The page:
NordicTrack customers hacked their treadmills to watch Netflix until the company blocked them

Originally published at: NordicTrack customers hacked their treadmills to watch Netflix until the company blocked them | Boing Boing


How dare people think an item they paid $4000 for is theirs to with what they like in a safe and legal way? The nerve!


they could always park a basic treadmill next to a TV.

At a far lower cost than this integrated walled running track.


We bought a used Nordic track for $400 and put an Amazon Fire on a gooseneck tablet holder in front of it, so we get to watch the whole streaming universe as we perspire.

But I wish I’d been smart enough to think about just parking the damn thing next to a TV…


But think about the gains in safety, when people aren’t walking around outside glued to their screens. /s


Especially people with dogs. I hate it when people walking their dog cares more about their phone.


That was totally my thought here. Forgive me for stereotyping, but this scenario immediately played in my head.

Act 1: “A-hah! I can watch Netflix full screen while running.”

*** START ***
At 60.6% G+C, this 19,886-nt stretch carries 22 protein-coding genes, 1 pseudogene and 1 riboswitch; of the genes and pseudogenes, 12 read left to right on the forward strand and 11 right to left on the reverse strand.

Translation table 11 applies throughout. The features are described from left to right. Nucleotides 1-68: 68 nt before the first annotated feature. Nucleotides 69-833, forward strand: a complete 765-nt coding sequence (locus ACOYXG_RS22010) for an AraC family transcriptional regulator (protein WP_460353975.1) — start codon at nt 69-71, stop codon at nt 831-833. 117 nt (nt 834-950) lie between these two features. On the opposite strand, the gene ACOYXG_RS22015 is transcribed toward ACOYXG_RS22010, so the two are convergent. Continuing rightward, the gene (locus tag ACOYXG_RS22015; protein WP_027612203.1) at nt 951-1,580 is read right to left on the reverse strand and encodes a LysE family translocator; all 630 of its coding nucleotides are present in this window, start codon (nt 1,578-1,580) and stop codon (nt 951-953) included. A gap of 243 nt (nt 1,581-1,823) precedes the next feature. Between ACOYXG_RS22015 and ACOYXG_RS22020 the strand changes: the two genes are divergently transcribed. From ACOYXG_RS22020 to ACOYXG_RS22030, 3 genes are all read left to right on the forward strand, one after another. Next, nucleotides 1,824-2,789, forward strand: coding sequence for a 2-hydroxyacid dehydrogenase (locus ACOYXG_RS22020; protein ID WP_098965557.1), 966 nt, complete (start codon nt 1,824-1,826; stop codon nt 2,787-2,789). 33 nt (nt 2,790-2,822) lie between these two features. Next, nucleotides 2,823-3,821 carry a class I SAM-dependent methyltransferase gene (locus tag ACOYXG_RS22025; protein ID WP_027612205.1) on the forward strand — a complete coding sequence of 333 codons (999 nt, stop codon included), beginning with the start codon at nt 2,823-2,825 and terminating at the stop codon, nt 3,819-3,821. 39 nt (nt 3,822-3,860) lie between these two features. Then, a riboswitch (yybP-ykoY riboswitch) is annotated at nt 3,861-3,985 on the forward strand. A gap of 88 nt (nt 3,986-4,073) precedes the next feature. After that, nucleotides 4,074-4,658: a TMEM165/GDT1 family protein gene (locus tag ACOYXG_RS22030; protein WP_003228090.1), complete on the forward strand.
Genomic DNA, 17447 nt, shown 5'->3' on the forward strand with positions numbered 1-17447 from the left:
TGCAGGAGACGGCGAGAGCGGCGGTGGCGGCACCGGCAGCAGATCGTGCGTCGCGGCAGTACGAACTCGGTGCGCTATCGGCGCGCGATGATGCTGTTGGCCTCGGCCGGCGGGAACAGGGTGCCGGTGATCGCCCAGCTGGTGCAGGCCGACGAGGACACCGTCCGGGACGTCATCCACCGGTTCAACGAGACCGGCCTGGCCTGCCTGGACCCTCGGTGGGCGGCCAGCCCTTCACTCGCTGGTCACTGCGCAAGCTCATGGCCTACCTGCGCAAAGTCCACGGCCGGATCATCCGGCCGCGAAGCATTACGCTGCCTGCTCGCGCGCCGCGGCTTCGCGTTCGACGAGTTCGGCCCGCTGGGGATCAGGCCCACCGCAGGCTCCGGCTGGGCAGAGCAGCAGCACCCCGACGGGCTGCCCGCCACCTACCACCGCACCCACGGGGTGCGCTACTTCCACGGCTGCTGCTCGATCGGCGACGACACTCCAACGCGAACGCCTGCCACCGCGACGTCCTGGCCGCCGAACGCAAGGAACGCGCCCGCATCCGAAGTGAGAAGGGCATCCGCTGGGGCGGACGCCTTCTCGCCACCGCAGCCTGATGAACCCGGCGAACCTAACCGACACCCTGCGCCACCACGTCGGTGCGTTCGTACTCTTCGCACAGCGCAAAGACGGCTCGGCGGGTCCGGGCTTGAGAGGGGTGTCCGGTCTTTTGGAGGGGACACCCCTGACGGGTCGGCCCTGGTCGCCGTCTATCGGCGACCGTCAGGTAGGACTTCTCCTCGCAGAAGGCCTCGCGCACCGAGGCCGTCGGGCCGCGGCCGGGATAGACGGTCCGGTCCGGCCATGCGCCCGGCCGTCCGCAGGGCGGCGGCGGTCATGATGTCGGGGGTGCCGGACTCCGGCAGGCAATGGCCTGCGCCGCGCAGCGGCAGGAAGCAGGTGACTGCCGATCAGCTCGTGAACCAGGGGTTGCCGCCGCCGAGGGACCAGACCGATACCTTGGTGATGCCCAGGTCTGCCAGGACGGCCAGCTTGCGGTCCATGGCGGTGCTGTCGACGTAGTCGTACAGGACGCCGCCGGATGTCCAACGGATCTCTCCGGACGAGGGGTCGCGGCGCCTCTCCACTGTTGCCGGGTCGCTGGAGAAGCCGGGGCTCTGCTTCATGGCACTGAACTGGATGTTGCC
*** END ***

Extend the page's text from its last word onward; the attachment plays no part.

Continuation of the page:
Act 2: “Oh noes, I was so engrossed in watching Stupid Things, mis stepped and hurt myself.”

Act 3: “NordicTrack didn’t prevent me from doing something stupid. I Can Haz Money?”


I picked up a rowing machine recently, and sit it in front of the telly when using it. It’s great!


The more impressive hacking is to link the speed and elevation to the movie that you are watching. They have reversed engineered the protocol, so you can link video to the “machine instructions”. Now, map this to some sporting match or star fighter battle. Dive, climb, speed, etc. I’d like to see that.


These people should absolutely be able to access the android tablet. Although that said, you could buy a much cheaper treadmill and just velcro a normal tablet to it.

To be fair then you wouldn’t be able to do the official videos and it wouldn’t look as nice.


Thier official statement kind of makes sense, they don’t want people screwing with the software that controls the treadmill creating a dangerous situation.

But, why not turn it into a premium feature. For an extra 5 10 bucks a month you get a complete operating system like a tablet or phone so you can access your favorite content while exercising. Turn it into a feature, why would they care if you’re using Netflix or iFit as long as they get their cash. They can keep the service mode locked down.

I’ve been using treadmills for well over 20 years I first started with headphones and then switched to a computer screen so I could read. Once the tech got there I watched Hulu on the computer. Now I just have a smart tv on the wall.


I wonder if a competitor is going to offer a treadmill with easily accessible screen that plays nicely with others.


Or… Just hear me out… People buy a $1000 treadmill, a $400 tv, $100 mounting hardware, a $30 Chromecast, and stop whining about buying hideously overpriced internet of crap garbage.